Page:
The same goes for mobile phones, especially those running Android. The most popular operating system for mobile devices in the world with over two billion monthly users, Android is a modified version of Linux, and its open source nature means countless devices are running versions that are themselves modified or outdated. Most of these devices are being managed by individuals, not institutions. Even a perfectly managed network can be placed at risk by employees who connect their unsecured phones to the company’s WiFi, opening the door to the theft of corporate data, emails, and bank accounts.
The risks represented by these devices are not hypothetical — the group of vulnerabilities that constitute the Stagefright bug, which affects older Android devices, remains a hot topic in dark web forums. Threat actors recognize the opportunity that a high number of unpatched devices presents. The CVEs of Stagefright are considered critical by the National Vulnerability Database (NVD), but again, older mobile devices are frequently left unpatched because they are usually managed by individuals, not organizations undergoing a regular evaluation of their vulnerabilities and prioritizing the critical ones.
These old vulnerabilities are like outdated library books sitting dusty on the shelf. Forgotten by most and outshone by the new bestsellers, they can nevertheless be potent portals to hidden knowledge that can be exploited by anyone who’s willing to do the research.
There just isn’t enough time to patch every vulnerability that shows up in your network, and there’s no need to do that, either. A small number of vulnerabilities make up an outsized share of the ones that are actually exploited. This means that many vulnerabilities can safely be left unpatched for an indeterminate length of time, even if they represent a high technical risk of exploitability.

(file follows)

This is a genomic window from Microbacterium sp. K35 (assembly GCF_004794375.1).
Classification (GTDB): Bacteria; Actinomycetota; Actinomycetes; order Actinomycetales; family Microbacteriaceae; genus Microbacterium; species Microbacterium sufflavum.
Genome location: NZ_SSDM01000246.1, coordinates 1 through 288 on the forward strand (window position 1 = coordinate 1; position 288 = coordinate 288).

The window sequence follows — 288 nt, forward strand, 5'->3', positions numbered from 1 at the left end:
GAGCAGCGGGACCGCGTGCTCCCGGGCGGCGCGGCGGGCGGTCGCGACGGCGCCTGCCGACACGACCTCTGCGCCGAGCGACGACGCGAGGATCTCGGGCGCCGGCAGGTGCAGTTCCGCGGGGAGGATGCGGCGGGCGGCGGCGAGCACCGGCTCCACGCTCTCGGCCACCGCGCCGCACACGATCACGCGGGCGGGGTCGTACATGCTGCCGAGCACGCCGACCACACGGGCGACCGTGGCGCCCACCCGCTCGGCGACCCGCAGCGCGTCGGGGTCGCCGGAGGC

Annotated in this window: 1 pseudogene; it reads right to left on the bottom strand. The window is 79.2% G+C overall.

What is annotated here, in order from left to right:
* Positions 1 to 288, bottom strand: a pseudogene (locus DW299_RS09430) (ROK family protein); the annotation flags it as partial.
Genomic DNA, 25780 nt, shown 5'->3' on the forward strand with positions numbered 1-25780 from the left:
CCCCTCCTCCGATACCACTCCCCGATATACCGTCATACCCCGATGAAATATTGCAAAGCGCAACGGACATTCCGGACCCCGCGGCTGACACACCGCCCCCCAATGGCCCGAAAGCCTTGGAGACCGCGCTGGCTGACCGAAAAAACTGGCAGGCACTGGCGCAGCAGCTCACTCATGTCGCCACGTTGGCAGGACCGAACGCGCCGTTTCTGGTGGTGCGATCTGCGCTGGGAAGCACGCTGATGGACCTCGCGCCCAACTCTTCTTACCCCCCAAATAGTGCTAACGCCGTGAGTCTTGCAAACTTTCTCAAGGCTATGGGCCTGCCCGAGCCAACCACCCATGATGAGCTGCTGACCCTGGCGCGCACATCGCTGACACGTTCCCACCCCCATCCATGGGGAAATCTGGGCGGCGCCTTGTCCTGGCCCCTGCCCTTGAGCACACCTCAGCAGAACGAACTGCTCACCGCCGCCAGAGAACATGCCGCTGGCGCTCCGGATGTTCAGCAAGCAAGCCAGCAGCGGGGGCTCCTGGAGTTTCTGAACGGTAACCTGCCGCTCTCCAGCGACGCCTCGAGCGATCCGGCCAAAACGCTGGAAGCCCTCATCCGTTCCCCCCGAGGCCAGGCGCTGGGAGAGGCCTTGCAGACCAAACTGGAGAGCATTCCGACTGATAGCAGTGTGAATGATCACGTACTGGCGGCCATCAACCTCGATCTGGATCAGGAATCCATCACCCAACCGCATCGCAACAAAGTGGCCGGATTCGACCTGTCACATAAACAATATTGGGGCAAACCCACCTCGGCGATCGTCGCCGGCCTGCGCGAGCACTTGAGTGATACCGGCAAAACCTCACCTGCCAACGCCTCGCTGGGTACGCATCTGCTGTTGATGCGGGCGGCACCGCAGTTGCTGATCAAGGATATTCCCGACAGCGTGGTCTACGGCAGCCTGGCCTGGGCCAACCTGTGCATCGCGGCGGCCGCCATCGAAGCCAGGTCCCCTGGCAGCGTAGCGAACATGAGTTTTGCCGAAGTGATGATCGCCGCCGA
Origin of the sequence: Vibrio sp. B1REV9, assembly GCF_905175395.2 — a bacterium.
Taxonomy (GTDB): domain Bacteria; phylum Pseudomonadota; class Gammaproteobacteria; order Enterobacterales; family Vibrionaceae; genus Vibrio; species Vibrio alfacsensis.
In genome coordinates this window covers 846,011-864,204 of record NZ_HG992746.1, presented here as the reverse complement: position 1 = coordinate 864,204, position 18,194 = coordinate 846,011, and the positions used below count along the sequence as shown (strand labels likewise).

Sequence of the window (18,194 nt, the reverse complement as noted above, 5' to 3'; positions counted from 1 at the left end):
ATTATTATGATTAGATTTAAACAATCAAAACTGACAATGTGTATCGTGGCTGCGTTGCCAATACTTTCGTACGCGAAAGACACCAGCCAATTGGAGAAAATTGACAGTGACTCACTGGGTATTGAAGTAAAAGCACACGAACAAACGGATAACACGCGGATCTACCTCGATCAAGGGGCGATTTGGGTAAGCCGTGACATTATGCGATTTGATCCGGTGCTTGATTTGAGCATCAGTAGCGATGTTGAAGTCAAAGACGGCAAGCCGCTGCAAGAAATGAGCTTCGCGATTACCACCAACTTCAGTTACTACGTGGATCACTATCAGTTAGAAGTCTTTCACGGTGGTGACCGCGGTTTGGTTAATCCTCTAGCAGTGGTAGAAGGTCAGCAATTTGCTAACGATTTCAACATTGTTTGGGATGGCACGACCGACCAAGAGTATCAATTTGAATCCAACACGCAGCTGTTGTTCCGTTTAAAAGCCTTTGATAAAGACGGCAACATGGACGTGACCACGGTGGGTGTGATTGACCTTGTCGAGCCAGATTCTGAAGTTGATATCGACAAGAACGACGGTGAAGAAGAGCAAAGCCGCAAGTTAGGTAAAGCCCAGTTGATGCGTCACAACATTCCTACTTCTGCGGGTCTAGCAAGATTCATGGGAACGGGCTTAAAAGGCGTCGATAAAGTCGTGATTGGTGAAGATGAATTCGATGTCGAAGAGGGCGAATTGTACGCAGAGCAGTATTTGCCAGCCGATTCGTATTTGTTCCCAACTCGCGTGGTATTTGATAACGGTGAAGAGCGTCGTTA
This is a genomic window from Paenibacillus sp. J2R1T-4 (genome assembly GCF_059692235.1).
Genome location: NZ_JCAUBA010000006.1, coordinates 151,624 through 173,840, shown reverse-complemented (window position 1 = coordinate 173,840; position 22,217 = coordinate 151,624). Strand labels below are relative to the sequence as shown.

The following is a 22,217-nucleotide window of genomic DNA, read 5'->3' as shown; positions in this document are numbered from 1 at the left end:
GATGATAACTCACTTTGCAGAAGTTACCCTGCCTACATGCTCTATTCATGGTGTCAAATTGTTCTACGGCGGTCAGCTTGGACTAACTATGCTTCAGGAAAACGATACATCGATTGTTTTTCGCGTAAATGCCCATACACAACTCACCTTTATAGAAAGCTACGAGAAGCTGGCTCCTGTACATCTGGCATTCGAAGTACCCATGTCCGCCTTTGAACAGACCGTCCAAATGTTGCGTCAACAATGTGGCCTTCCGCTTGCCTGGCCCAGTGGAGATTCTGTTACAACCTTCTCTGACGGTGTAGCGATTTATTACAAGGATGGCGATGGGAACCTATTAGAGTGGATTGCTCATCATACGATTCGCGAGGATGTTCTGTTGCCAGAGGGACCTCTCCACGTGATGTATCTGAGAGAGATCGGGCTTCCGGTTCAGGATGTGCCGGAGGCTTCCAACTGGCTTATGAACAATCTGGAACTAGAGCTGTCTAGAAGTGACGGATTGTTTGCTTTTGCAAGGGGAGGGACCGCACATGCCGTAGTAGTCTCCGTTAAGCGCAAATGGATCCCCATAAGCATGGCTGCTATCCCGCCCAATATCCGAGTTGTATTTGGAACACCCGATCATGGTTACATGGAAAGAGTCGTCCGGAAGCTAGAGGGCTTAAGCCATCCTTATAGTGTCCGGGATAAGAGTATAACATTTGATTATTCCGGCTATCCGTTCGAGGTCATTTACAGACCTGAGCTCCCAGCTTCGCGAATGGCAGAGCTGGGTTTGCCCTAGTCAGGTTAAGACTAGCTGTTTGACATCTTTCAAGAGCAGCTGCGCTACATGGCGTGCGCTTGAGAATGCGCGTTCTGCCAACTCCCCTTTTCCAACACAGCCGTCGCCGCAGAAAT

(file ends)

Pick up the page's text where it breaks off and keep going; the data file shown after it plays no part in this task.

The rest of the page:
Environmental factors — like whether a vulnerability is being actively exploited by malware — have an enormous effect on risk, and these factors are difficult or impossible to identify without threat intelligence. A threat intelligence solution that draws on sources like chatter on dark web forums or monitors code repositories for examples of code that target a specific vulnerability will help alert you to whether a vulnerability you’ve left unpatched because it was previously a low priority is becoming a bigger risk. Supplementing your security program with threat intelligence can enable you to move beyond a regular schedule of patching to one that keeps you more up to date without taking more time and effort.
To learn more about how real-time threat intelligence can bring you invaluable insight into vulnerabilities that are being actively exploited, download our free white paper, “Vulnerability Intelligence From the Dark Web: The Disclosure to Exploit Risk Race.”